The Ghana Commodity Exchange is now expected to go fully operational from November this year.
JoyBusiness understands that all the necessary structures have been put in place to support take off with an official launch expected before the second week of November.
The Ghana Commodity Exchange was launched by President Mahama in 2015 and was expected to fully take off from 2016.
However, some initial challenges made it difficult to go live.
What is a Commodity Exchange?
A commodity exchange is an organised market where future delivery contracts for graded commodities such as grains, cotton, sugar, coffee and wool are bought and sold.
The GCX, which would operate on a warehouse receipt system modelled after a similar one in Ethiopia.
The initiative will be a multi-commodity exchange that provides market integrity. It is aimed at transforming Ghana’s agriculture by creating a transparent and professional market institution.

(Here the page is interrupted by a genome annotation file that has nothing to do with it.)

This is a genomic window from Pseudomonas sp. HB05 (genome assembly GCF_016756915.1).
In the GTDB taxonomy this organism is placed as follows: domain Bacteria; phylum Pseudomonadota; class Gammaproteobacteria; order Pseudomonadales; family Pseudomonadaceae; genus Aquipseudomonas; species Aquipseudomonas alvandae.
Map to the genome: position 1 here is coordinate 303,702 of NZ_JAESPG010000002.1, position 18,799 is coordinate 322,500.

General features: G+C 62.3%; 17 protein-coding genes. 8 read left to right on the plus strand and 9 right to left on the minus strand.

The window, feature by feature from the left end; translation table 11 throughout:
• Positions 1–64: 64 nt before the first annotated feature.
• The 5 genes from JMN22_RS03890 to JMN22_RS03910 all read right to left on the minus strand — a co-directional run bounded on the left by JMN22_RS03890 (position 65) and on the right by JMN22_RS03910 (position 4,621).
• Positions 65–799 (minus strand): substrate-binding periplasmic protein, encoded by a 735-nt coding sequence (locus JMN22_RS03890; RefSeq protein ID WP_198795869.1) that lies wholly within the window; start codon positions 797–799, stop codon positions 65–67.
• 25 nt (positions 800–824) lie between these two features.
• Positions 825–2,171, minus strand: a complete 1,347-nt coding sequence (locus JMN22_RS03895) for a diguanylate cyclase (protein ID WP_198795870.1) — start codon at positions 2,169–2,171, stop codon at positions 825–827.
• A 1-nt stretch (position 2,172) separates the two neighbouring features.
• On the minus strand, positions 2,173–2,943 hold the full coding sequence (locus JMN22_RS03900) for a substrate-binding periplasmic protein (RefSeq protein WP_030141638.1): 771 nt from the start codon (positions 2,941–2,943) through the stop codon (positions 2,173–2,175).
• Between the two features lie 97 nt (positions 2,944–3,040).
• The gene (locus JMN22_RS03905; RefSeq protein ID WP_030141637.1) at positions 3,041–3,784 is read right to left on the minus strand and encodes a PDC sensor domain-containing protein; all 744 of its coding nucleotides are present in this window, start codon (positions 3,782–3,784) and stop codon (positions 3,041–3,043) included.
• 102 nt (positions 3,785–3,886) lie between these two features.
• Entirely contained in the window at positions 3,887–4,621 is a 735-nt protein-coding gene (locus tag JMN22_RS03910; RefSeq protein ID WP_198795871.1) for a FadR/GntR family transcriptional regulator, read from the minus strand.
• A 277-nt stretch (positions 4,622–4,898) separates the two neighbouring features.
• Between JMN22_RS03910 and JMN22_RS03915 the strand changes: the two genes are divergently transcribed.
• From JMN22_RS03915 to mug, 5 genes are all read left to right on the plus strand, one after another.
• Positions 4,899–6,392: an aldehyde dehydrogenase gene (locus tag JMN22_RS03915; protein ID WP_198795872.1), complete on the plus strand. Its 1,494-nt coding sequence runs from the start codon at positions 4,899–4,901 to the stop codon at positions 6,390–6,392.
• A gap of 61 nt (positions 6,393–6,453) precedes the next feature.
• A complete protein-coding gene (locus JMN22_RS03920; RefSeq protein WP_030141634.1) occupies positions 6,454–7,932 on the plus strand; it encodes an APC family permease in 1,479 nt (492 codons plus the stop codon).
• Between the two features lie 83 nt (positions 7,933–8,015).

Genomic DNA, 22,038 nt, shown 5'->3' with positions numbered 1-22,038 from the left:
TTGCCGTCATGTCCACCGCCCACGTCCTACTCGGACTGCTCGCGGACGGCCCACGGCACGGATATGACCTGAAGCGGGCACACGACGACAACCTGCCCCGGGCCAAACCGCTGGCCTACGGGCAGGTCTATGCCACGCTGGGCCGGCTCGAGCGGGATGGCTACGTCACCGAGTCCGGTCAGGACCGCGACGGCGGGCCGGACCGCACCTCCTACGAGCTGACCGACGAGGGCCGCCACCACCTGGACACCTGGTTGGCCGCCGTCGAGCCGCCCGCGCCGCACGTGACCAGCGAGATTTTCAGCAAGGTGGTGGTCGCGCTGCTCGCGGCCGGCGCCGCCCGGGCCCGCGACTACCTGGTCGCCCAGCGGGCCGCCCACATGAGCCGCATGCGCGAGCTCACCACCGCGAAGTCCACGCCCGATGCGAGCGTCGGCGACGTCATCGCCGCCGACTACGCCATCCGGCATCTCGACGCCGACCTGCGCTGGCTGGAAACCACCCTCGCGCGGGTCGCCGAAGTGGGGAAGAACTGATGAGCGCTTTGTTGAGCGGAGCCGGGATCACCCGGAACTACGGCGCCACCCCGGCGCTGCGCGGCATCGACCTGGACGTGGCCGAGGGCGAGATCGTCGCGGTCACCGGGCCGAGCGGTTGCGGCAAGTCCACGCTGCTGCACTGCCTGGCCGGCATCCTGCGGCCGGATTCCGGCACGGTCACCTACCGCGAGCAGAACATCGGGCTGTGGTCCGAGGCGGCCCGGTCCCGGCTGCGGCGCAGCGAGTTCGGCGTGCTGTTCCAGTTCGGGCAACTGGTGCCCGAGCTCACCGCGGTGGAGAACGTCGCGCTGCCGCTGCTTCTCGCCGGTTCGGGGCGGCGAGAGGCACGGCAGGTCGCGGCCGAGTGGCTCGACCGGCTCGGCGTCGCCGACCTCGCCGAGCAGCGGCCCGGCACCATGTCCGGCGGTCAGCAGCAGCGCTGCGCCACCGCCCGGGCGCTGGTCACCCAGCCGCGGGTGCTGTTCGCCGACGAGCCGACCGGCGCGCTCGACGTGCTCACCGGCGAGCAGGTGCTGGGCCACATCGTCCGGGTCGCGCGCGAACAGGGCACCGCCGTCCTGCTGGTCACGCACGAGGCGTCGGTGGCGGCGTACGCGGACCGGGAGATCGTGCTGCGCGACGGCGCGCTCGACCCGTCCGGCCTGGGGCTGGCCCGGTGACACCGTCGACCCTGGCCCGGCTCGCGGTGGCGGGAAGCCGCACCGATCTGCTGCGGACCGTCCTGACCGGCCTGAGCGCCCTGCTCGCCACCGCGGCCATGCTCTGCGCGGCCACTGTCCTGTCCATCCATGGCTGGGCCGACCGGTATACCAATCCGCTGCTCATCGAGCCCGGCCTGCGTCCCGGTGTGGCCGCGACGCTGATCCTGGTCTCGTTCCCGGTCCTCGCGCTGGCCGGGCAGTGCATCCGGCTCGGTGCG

The GCX will start trading of primarily agricultural commodities, including maize, soybeans, groundnuts, paddy, palm oil, among others, and is expected to introduce other key agricultural and non-agricultural commodities in what is envisaged as a future regional trading platform.
Finance Minister Ken Ofori Atta has noted that the operations of the commodity exchange would go a long way to help the economy.
Mr Ofori Atta said the move would help the country make some savings on its import bill as well as influence prices of goods on the local market.
He tells JoyBusiness this would also improve warehousing system for foodstuffs in the country.